The detected signal I12(λ) shows interference fringes with a visibility (or contrast) described byEq. (1). By tuning the power coupled into the fiber, the power-dependent coherence evolution |g12(1)(λ,P)| was obtained, where P is the average power of SC obtained by measuring the collimated output from the fiber. The spectral evolution of SC is just I1(λ,P) or I2(λ,P), measured by blocking one of the arms in the interferometer. Here the short-arm signal I1(λ,P) is used, because it has less divergence and higher intensity. Spectrally averaged coherence1].
The experimental results are shown in Fig. 2. The data is obtained using three different lengths of SF6 PCFs: Fig. 2(a)–2(c) represent the spectral evolution as a function of power, Fig. 2(d)–2(f) the corresponding coherence evolution, and Fig. 2(g)–2(i) are representative spectra taken at different powers for each case.
In the case using the 10.5-cm SF6 PCF, the spectral evolution [Fig. 2(a)] shows a soliton-fission-dominated pattern. Ejection of the first soliton (indicated by S1 in the figure) occurs at ~10 mW, accompanied with the emergence of the Cherenkov peak at ~1070 nm (CR in the figure). Solitons (S1–S3 in the figure) show Raman-induced red shift. The coherence [Fig. 2(d)] is high for the initial broadening, and degrades quickly after soliton fission has occurred.
For the case of the 4.7-mm fiber [Fig. 2(b)] the SC presents two symmetric spectral lobes at both sides of the pump wavelength for power less than ~45 mW, indicative of a self-phase-modulation dominated regime. At ~45 mW, strong spectral broadening occurs, which is related to temporal compression and should precede soliton fission. Although no clear soliton trajectory was captured, the Cherenkov peak emerging at ~850 nm ~60 mW (CR in the figure) provides some evidence of the presence of a corresponding soliton. The coherence properties [Fig. 2(e)] follow this trend: high coherence (~0.9) was maintained for power less than ~45 mW (before soliton fission). For powers higher than ~45 mW (after soliton fission), coherence degradation occurs at most parts of the spectrum.
For the shortest (z = 3.9 mm) PCF case, the blue end of the spectrum approaches ~1000 nm at P ~75 mW [Fig. 2(c)], similar to the situation at P ~50 mW in the 4.7-mm case [Fig. 2(b)]. This is indicative of the temporal compression preceding soliton fission. At the same time, coherence degradation starts to occur at wavelengths far from the pump [at P ~75 mW in Fig. 2(f)]. It is expected that, for P > 84 mW, the dynamics should be similar to what happens at P > ~50 mW in the 4.7-mm case. Unfortunately, such dynamics were not measured, due to the limited power of the pump.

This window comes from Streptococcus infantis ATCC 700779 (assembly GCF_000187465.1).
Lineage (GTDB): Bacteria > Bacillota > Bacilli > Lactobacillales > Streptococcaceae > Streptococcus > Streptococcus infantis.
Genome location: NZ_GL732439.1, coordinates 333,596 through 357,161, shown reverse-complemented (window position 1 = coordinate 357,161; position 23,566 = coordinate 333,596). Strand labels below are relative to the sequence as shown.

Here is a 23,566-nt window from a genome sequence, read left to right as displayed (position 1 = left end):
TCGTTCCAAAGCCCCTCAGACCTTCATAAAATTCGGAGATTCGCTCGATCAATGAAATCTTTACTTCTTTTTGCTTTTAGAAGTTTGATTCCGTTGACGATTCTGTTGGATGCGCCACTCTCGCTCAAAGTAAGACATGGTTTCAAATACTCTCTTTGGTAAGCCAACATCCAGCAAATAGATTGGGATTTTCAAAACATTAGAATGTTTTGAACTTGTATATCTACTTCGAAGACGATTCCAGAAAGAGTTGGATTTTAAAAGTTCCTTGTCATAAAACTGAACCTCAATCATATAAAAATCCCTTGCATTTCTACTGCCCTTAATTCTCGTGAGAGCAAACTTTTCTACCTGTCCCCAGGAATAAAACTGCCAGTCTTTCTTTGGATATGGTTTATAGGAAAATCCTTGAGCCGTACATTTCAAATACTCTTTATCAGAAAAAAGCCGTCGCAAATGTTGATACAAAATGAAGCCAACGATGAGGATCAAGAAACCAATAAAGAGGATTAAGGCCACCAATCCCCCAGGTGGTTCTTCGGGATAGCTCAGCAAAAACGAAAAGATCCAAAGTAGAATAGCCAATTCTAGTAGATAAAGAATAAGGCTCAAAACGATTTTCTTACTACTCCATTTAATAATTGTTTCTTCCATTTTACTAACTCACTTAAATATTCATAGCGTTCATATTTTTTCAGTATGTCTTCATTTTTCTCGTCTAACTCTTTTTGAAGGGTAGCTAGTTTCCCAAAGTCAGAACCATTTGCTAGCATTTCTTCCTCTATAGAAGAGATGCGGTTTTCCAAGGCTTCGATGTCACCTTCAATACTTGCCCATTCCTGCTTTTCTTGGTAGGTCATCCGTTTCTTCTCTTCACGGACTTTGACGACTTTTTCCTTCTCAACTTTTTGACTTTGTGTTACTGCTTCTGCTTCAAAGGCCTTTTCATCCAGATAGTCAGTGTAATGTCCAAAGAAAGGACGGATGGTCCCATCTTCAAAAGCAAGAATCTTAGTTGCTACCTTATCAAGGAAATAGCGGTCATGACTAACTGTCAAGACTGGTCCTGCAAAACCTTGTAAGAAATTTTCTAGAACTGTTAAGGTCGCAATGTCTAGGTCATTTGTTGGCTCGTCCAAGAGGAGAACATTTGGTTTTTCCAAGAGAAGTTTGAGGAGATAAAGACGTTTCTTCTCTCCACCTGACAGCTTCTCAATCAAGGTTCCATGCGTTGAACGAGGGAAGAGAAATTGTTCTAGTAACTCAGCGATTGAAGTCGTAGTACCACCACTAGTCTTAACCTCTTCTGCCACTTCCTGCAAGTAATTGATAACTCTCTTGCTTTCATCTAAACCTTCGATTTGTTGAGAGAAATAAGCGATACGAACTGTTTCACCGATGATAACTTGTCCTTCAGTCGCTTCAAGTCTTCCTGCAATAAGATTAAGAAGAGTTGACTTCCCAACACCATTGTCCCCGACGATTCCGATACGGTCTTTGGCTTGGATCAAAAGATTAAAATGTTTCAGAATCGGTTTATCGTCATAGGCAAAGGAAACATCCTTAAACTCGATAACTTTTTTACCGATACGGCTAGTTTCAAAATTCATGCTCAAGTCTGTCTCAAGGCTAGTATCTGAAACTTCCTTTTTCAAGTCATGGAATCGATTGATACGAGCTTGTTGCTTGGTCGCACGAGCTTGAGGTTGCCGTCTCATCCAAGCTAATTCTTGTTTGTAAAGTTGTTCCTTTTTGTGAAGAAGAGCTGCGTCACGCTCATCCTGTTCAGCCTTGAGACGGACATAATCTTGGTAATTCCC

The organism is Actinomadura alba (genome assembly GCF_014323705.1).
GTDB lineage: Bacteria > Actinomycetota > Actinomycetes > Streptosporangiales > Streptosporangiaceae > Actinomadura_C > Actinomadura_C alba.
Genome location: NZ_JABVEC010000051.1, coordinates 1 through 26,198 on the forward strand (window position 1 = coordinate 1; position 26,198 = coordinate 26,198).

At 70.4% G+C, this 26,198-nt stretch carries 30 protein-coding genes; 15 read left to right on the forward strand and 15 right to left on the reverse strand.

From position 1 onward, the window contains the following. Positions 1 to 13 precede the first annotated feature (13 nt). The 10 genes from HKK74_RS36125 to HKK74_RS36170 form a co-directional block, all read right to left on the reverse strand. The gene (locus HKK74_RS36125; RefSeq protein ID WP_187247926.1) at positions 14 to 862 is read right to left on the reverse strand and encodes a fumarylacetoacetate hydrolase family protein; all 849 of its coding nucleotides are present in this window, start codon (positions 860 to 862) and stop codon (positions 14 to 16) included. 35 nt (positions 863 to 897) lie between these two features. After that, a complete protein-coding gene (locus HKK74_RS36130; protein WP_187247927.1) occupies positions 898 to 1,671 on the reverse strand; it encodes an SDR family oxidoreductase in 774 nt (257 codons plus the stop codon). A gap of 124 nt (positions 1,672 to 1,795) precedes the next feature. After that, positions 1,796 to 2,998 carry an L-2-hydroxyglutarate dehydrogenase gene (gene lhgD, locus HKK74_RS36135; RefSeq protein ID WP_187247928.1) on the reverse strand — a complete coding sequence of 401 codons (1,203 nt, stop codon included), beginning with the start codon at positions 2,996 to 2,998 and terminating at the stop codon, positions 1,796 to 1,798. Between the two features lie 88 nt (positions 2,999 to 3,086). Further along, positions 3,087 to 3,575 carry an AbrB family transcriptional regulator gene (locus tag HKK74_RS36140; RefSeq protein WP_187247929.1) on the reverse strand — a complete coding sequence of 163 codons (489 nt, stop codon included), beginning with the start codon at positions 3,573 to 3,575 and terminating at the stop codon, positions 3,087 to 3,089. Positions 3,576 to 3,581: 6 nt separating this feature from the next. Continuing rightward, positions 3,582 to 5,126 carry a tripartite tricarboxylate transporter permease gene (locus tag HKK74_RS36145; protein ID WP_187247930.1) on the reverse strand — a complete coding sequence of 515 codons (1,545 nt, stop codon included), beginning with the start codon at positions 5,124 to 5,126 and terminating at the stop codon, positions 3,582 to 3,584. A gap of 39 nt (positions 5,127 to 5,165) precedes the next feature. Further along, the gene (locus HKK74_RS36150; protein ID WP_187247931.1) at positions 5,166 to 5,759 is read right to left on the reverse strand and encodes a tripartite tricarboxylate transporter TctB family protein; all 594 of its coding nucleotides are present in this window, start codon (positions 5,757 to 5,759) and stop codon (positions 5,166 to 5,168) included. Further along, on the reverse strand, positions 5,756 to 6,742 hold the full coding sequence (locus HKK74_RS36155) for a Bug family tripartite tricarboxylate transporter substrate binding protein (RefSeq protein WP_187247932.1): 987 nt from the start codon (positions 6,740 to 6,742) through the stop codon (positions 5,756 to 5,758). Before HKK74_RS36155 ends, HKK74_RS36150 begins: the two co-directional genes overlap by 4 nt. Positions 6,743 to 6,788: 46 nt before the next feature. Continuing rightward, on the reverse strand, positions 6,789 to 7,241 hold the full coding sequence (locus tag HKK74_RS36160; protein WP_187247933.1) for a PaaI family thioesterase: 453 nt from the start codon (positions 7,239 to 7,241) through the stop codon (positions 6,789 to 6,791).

The above results visualize the correlation between coherence degradation and soliton fission. Using a fiber slightly shorter than the soliton fission length, SC of high coherence can be generated while maximizing bandwidth (i.e., the 3.9-mm fiber case).
We expect the spectral and coherence dynamics in the 3.9-mm case similar to those of the P < ~50 mW part in the 4.7-mm case. A discrepancy in the spectral extent of high coherence in the 4.7-mm fiber is observed, with the SC coherence not extending to ~1000 nm, as in the 3.9-mm case [Fig. 2(e) vs. 2(f)]. This is attributed to the fact that the 4.7-mm case was measured with lower sensitivity in the spectral detection apparatus, making the noise floor closer to the spectra [see Fig. 2(h), compared with 2(g) and 2(i)]. We do expect that higher sensitivity settings would eliminate these issues.
To compare experimental results to the theory, the SC generation was modeled with the frequency-domain generalized nonlinear Schrödinger equation (GNLSE) [1,20].
The GVD curve of the 3.6-µm-core PCF fiber used in the experiments (denoted β2(ω)|3.6-μm) was estimated by linearly interpolating the measured GVDs of a 2.6-µm-core and a 4-μm-core SF6 PCF reported in , yielding β2(ω0) = −48.39 ps2/km and β3(ω0) = 0.305 ps3/km, where β2(ω0) and β2(ω0) are the Taylor expansion coefficients of the wave number. It is worth noting that the fibers of 2.6-µm core and 4-μm core diameters in  have a different microstructure than our fiber, inevitably leading to some uncertainty in the estimation.
The modeling yields calculated values of β2(ω0) = −96.78 ps2/km, and a corresponding Lfiss = 5.4 mm at P = 77 mW. This value favorably compares with the experimental measurements where the soliton fission length is between 3.9 and 4.7 mm.